White House Budget Director Jack LewJack LewOne year later, the Iran nuclear deal is a success by any measure Chinese President Xi says a trade war hurts the US and China Overnight Finance: Price puts stock trading law in spotlight | Lingering questions on Trump biz plan | Sanders, Education pick tangle over college costs MORE on Friday warned that the negotiations on the 2012 omnibus spending bill are going poorly and could soon lead to a “crisis” that shuts down the government.
Appropriators are negotiating a nine-bill, $900 billion omnibus package, but the White House and Republicans are at odds over rider provisions attached to the spending bills, including ones related to abortion and the environment. Funding for the government runs out Dec. 16, leaving little time to resolve the disputes.
Lew said President Obama is prepared to veto an omnibus with ideological riders in it.
The budget director said that, in addition to riders, the White House will not accept any attempt to revisit the top line $1.043 trillion spending cap that was set by the August debt deal, or a bill that provides less additional disaster aid than that agreement allows.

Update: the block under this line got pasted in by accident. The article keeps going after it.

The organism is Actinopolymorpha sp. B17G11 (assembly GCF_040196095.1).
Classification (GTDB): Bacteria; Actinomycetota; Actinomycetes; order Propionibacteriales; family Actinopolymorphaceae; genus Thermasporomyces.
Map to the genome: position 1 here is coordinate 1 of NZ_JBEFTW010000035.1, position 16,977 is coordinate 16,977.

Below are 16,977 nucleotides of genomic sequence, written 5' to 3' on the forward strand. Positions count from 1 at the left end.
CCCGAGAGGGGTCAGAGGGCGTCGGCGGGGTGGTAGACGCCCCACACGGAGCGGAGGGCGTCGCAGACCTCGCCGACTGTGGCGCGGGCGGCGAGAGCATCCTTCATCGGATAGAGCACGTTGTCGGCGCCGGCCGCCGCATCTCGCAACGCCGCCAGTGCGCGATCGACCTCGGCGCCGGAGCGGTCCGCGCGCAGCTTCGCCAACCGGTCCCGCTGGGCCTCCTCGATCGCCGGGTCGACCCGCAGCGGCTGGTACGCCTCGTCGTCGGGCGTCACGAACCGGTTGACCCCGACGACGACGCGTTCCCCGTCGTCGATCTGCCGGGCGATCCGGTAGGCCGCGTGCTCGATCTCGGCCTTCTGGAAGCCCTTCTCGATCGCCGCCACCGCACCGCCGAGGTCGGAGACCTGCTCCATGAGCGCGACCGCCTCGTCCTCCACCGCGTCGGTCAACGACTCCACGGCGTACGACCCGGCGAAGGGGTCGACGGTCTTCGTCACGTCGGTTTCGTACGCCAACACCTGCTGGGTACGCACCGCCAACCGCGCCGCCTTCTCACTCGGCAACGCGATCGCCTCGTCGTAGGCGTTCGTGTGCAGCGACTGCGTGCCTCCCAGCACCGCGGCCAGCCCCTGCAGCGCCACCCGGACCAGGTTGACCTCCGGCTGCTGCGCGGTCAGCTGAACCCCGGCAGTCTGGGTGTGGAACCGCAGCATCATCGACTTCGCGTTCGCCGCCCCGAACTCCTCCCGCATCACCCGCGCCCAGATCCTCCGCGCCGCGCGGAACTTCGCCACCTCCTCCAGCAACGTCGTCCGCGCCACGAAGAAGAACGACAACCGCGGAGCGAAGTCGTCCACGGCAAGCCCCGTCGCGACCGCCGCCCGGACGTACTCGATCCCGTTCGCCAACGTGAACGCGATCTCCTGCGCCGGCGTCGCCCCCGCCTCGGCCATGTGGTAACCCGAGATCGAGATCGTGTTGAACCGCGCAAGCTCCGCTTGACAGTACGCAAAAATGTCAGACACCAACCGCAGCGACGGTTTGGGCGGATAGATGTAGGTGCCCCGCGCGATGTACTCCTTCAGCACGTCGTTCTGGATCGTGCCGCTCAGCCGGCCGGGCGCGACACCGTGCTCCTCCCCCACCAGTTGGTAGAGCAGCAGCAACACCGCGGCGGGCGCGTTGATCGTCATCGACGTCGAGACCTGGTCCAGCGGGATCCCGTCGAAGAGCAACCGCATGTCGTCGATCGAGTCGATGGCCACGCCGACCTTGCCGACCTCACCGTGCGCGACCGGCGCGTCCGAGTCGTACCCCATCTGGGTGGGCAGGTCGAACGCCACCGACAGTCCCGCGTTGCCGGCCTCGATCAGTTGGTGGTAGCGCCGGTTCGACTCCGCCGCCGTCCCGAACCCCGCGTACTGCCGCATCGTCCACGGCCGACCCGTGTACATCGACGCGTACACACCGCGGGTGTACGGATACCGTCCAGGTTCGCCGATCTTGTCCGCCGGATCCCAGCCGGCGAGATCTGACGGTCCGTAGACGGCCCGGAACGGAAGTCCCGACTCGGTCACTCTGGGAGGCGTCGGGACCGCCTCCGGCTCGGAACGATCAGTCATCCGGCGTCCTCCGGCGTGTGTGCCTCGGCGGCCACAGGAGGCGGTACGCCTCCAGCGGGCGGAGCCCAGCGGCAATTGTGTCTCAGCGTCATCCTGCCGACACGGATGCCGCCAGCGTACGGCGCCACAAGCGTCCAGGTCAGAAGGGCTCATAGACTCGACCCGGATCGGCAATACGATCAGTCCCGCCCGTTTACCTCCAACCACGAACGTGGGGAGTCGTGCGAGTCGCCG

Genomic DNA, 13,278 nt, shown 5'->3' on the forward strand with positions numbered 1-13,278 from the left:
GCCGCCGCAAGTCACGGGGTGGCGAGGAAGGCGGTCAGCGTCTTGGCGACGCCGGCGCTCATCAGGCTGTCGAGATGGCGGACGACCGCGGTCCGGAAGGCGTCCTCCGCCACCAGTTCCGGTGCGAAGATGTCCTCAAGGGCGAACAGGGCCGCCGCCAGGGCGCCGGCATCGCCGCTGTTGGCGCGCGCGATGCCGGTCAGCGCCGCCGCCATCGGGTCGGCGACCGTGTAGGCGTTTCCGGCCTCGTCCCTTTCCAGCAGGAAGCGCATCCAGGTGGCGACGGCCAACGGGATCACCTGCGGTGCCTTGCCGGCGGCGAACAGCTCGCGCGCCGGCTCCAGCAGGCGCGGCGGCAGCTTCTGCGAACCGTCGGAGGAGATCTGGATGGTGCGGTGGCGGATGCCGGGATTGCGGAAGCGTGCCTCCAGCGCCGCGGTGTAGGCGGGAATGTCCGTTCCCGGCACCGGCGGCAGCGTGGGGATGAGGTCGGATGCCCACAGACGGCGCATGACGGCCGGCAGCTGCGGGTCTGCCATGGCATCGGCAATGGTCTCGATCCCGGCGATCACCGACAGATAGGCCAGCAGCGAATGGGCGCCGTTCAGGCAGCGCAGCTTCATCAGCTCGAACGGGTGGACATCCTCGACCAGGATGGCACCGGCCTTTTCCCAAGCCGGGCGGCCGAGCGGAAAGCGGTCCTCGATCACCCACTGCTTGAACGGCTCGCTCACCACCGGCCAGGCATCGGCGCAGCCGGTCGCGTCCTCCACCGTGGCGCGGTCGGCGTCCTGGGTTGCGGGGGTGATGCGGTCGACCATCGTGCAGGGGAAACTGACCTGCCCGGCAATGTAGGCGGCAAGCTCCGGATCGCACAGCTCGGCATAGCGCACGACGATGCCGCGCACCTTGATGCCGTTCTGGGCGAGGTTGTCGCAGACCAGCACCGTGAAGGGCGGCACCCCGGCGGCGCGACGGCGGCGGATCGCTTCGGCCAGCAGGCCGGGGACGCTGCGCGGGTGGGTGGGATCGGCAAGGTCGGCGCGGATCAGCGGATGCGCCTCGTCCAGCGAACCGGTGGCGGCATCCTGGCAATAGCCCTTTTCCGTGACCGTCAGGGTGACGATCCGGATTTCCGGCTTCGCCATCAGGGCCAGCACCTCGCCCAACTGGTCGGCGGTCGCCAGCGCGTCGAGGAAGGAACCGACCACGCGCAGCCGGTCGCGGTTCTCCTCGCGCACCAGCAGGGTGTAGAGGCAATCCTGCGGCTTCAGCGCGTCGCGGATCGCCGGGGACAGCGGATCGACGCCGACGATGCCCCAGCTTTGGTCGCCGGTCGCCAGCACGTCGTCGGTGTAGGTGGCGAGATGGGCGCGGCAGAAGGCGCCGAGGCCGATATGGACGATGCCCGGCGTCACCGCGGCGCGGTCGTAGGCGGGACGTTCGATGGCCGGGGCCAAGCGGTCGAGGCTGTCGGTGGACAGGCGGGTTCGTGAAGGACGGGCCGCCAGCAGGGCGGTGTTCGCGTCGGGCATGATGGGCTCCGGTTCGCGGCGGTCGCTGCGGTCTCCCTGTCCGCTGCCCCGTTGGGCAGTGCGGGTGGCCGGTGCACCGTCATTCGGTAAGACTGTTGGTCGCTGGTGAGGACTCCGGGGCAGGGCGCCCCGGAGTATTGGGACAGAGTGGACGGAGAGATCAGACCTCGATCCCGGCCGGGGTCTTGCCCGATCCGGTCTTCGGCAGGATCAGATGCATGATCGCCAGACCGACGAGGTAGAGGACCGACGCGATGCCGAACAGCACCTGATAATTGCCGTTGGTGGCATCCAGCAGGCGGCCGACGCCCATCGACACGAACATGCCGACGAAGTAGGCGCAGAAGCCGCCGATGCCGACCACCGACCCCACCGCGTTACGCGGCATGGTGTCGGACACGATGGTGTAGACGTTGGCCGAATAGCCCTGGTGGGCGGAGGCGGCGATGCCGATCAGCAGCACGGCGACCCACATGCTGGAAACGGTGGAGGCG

“There should be no miscalculation about the intensity of [the president’s] feelings on this,” Lew said.
“I haven’t see a clear movement away from the riders that we are going to need to see,” Lew told reporters in a briefing. “I don’t think the signal has been sent to drop the extreme provisions.”
He said it would be a “miscalculation” for Republicans to think that by dropping riders, they can get an agreement from Democrats to defund such Obama administration priorities as Wall Street reform and the healthcare law.
House Appropriations Committee Chairman Hal Rogers (R-Ky.) denied that a crisis looms over funding the government.
“I think cooler heads will prevail and we’ll get this done,” he said when asked about Lew’s comments.
Lew would not say that each and every rider needs to be removed from the bill, and instead said that appropriators know which types of provisions must be removed. He cited family planning, women’s health, healthcare reform and mining in the Grand Canyon as examples of extreme provisions that the White House will not accept.
“The president is not going to be in a place where he can say everyone can go home for the holidays unless this gets done,” Lew said.
— Updated at 11:13 a.m.